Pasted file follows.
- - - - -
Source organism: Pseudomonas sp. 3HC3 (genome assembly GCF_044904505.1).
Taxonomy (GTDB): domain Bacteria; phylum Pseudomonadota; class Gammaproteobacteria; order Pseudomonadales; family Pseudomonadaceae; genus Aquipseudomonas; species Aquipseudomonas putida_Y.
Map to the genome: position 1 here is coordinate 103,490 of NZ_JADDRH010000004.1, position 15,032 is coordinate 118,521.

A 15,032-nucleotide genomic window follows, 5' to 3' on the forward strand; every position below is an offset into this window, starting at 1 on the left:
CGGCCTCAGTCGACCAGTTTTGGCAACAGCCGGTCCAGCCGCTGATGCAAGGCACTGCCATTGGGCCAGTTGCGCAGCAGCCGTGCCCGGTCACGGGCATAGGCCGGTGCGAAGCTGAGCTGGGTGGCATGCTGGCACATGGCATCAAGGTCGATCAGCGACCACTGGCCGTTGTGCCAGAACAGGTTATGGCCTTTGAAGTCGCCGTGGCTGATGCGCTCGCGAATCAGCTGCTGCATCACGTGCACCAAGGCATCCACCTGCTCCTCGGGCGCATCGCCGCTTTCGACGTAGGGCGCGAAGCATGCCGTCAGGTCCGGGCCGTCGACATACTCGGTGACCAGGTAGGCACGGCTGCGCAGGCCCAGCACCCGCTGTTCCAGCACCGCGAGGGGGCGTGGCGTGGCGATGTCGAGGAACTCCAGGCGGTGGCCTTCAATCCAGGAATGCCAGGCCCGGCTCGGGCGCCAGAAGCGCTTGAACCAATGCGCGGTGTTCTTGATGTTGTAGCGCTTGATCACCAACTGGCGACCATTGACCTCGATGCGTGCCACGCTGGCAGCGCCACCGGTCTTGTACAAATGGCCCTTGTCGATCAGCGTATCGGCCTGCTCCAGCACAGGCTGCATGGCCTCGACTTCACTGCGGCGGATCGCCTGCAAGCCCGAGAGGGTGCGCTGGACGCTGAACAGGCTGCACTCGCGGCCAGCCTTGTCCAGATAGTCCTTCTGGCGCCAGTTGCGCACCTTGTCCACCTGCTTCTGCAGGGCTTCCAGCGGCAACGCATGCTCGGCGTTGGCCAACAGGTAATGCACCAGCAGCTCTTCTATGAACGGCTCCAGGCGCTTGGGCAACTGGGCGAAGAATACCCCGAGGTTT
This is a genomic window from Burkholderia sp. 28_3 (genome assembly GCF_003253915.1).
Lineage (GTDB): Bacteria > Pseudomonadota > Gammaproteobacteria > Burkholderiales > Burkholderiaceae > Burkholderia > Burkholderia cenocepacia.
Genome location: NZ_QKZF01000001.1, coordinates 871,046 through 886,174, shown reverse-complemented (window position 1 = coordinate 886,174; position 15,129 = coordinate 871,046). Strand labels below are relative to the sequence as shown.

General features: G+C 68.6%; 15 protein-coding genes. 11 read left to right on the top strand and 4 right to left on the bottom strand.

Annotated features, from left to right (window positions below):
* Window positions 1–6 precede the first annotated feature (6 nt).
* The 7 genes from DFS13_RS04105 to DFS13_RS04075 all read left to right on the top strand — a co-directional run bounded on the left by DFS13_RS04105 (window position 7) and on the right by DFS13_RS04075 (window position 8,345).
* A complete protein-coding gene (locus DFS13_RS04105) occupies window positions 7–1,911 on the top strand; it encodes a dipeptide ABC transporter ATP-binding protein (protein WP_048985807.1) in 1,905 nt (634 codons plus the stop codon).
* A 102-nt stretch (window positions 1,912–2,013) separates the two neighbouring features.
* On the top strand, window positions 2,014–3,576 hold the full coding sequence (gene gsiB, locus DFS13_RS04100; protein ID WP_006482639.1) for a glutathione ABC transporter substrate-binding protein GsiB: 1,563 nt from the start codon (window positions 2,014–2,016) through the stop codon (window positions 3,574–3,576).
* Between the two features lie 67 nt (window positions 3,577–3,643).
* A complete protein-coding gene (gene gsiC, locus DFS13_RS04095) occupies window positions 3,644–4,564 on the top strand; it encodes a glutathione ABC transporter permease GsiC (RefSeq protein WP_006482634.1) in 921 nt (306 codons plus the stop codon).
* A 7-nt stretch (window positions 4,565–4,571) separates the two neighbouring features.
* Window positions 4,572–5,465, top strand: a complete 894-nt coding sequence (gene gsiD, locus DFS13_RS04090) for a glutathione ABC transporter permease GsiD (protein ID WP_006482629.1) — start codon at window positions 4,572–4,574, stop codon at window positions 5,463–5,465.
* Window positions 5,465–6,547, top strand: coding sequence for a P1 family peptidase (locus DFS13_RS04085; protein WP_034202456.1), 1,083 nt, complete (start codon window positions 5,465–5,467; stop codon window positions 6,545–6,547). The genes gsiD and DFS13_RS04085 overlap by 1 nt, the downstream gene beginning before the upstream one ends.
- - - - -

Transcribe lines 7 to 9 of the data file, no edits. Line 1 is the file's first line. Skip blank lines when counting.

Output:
Lineage (GTDB): Bacteria > Pseudomonadota > Gammaproteobacteria > Burkholderiales > Burkholderiaceae > Burkholderia > Burkholderia cenocepacia.
Genome location: NZ_QKZF01000001.1, coordinates 871,046 through 886,174, shown reverse-complemented (window position 1 = coordinate 886,174; position 15,129 = coordinate 871,046). Strand labels below are relative to the sequence as shown.

General features: G+C 68.6%; 15 protein-coding genes. 11 read left to right on the top strand and 4 right to left on the bottom strand.